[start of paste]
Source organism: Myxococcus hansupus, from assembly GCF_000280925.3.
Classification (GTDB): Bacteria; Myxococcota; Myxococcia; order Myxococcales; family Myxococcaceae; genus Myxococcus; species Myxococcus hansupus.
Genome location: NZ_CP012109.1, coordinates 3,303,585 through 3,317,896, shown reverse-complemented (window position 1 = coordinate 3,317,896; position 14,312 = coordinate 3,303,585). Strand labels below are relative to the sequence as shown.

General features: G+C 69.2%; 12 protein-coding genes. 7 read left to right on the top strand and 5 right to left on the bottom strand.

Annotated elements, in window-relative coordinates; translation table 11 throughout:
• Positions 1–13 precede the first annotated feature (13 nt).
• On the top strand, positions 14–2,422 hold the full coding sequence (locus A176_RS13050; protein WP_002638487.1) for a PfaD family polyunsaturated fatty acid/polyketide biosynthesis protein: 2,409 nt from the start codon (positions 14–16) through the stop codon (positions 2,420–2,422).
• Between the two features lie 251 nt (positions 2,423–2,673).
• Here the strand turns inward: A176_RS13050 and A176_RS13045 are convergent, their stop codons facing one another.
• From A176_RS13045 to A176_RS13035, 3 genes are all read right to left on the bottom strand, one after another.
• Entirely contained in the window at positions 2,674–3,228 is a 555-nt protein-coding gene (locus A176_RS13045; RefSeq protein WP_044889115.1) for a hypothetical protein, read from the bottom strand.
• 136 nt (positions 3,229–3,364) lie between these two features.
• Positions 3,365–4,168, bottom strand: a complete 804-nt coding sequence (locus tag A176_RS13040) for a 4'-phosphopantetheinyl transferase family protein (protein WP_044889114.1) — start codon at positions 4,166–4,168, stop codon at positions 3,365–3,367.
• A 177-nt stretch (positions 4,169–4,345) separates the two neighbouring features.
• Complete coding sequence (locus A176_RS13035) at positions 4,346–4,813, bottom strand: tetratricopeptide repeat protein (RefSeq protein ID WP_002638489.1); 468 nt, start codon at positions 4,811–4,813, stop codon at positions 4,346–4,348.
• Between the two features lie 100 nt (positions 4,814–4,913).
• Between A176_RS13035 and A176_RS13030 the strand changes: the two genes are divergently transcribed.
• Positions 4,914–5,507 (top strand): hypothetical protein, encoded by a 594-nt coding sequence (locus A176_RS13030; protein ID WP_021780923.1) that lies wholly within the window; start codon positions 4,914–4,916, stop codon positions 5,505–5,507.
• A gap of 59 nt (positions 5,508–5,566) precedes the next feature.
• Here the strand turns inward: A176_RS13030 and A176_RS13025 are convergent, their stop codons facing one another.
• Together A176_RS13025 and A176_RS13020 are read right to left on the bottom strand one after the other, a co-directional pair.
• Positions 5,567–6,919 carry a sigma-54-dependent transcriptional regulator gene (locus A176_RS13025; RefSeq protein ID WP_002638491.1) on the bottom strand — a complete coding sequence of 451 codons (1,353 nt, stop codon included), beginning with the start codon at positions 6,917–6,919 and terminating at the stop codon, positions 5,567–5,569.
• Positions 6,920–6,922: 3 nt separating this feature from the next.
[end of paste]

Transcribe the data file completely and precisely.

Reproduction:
Source organism: Myxococcus hansupus, from assembly GCF_000280925.3.
Classification (GTDB): Bacteria; Myxococcota; Myxococcia; order Myxococcales; family Myxococcaceae; genus Myxococcus; species Myxococcus hansupus.
Genome location: NZ_CP012109.1, coordinates 3,303,585 through 3,317,896, shown reverse-complemented (window position 1 = coordinate 3,317,896; position 14,312 = coordinate 3,303,585). Strand labels below are relative to the sequence as shown.

General features: G+C 69.2%; 12 protein-coding genes. 7 read left to right on the top strand and 5 right to left on the bottom strand.

Annotated elements, in window-relative coordinates; translation table 11 throughout:
• Positions 1–13 precede the first annotated feature (13 nt).
• On the top strand, positions 14–2,422 hold the full coding sequence (locus A176_RS13050; protein WP_002638487.1) for a PfaD family polyunsaturated fatty acid/polyketide biosynthesis protein: 2,409 nt from the start codon (positions 14–16) through the stop codon (positions 2,420–2,422).
• Between the two features lie 251 nt (positions 2,423–2,673).
• Here the strand turns inward: A176_RS13050 and A176_RS13045 are convergent, their stop codons facing one another.
• From A176_RS13045 to A176_RS13035, 3 genes are all read right to left on the bottom strand, one after another.
• Entirely contained in the window at positions 2,674–3,228 is a 555-nt protein-coding gene (locus A176_RS13045; RefSeq protein WP_044889115.1) for a hypothetical protein, read from the bottom strand.
• 136 nt (positions 3,229–3,364) lie between these two features.
• Positions 3,365–4,168, bottom strand: a complete 804-nt coding sequence (locus tag A176_RS13040) for a 4'-phosphopantetheinyl transferase family protein (protein WP_044889114.1) — start codon at positions 4,166–4,168, stop codon at positions 3,365–3,367.
• A 177-nt stretch (positions 4,169–4,345) separates the two neighbouring features.
• Complete coding sequence (locus A176_RS13035) at positions 4,346–4,813, bottom strand: tetratricopeptide repeat protein (RefSeq protein ID WP_002638489.1); 468 nt, start codon at positions 4,811–4,813, stop codon at positions 4,346–4,348.
• Between the two features lie 100 nt (positions 4,814–4,913).
• Between A176_RS13035 and A176_RS13030 the strand changes: the two genes are divergently transcribed.
• Positions 4,914–5,507 (top strand): hypothetical protein, encoded by a 594-nt coding sequence (locus A176_RS13030; protein ID WP_021780923.1) that lies wholly within the window; start codon positions 4,914–4,916, stop codon positions 5,505–5,507.
• A gap of 59 nt (positions 5,508–5,566) precedes the next feature.
• Here the strand turns inward: A176_RS13030 and A176_RS13025 are convergent, their stop codons facing one another.
• Together A176_RS13025 and A176_RS13020 are read right to left on the bottom strand one after the other, a co-directional pair.
• Positions 5,567–6,919 carry a sigma-54-dependent transcriptional regulator gene (locus A176_RS13025; RefSeq protein ID WP_002638491.1) on the bottom strand — a complete coding sequence of 451 codons (1,353 nt, stop codon included), beginning with the start codon at positions 6,917–6,919 and terminating at the stop codon, positions 5,567–5,569.
• Positions 6,920–6,922: 3 nt separating this feature from the next.